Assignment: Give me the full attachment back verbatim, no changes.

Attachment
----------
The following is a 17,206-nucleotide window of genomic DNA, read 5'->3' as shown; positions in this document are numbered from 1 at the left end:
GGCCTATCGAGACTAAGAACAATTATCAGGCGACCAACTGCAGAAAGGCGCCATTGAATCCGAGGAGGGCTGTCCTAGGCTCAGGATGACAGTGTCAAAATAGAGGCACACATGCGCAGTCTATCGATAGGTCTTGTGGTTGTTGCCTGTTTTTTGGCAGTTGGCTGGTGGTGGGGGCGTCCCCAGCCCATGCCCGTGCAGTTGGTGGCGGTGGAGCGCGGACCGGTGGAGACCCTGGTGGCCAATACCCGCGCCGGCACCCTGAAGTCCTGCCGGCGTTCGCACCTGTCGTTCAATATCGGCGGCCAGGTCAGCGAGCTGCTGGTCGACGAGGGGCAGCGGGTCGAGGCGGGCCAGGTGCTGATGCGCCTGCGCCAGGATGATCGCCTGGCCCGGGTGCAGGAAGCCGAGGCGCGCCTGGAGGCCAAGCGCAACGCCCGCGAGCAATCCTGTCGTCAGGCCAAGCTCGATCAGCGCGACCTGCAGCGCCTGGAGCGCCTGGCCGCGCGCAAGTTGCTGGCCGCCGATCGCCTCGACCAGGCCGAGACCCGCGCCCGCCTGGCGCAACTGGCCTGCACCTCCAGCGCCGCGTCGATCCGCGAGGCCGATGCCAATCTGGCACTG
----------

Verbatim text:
The following is a 17,206-nucleotide window of genomic DNA, read 5'->3' as shown; positions in this document are numbered from 1 at the left end:
GGCCTATCGAGACTAAGAACAATTATCAGGCGACCAACTGCAGAAAGGCGCCATTGAATCCGAGGAGGGCTGTCCTAGGCTCAGGATGACAGTGTCAAAATAGAGGCACACATGCGCAGTCTATCGATAGGTCTTGTGGTTGTTGCCTGTTTTTTGGCAGTTGGCTGGTGGTGGGGGCGTCCCCAGCCCATGCCCGTGCAGTTGGTGGCGGTGGAGCGCGGACCGGTGGAGACCCTGGTGGCCAATACCCGCGCCGGCACCCTGAAGTCCTGCCGGCGTTCGCACCTGTCGTTCAATATCGGCGGCCAGGTCAGCGAGCTGCTGGTCGACGAGGGGCAGCGGGTCGAGGCGGGCCAGGTGCTGATGCGCCTGCGCCAGGATGATCGCCTGGCCCGGGTGCAGGAAGCCGAGGCGCGCCTGGAGGCCAAGCGCAACGCCCGCGAGCAATCCTGTCGTCAGGCCAAGCTCGATCAGCGCGACCTGCAGCGCCTGGAGCGCCTGGCCGCGCGCAAGTTGCTGGCCGCCGATCGCCTCGACCAGGCCGAGACCCGCGCCCGCCTGGCGCAACTGGCCTGCACCTCCAGCGCCGCGTCGATCCGCGAGGCCGATGCCAATCTGGCACTG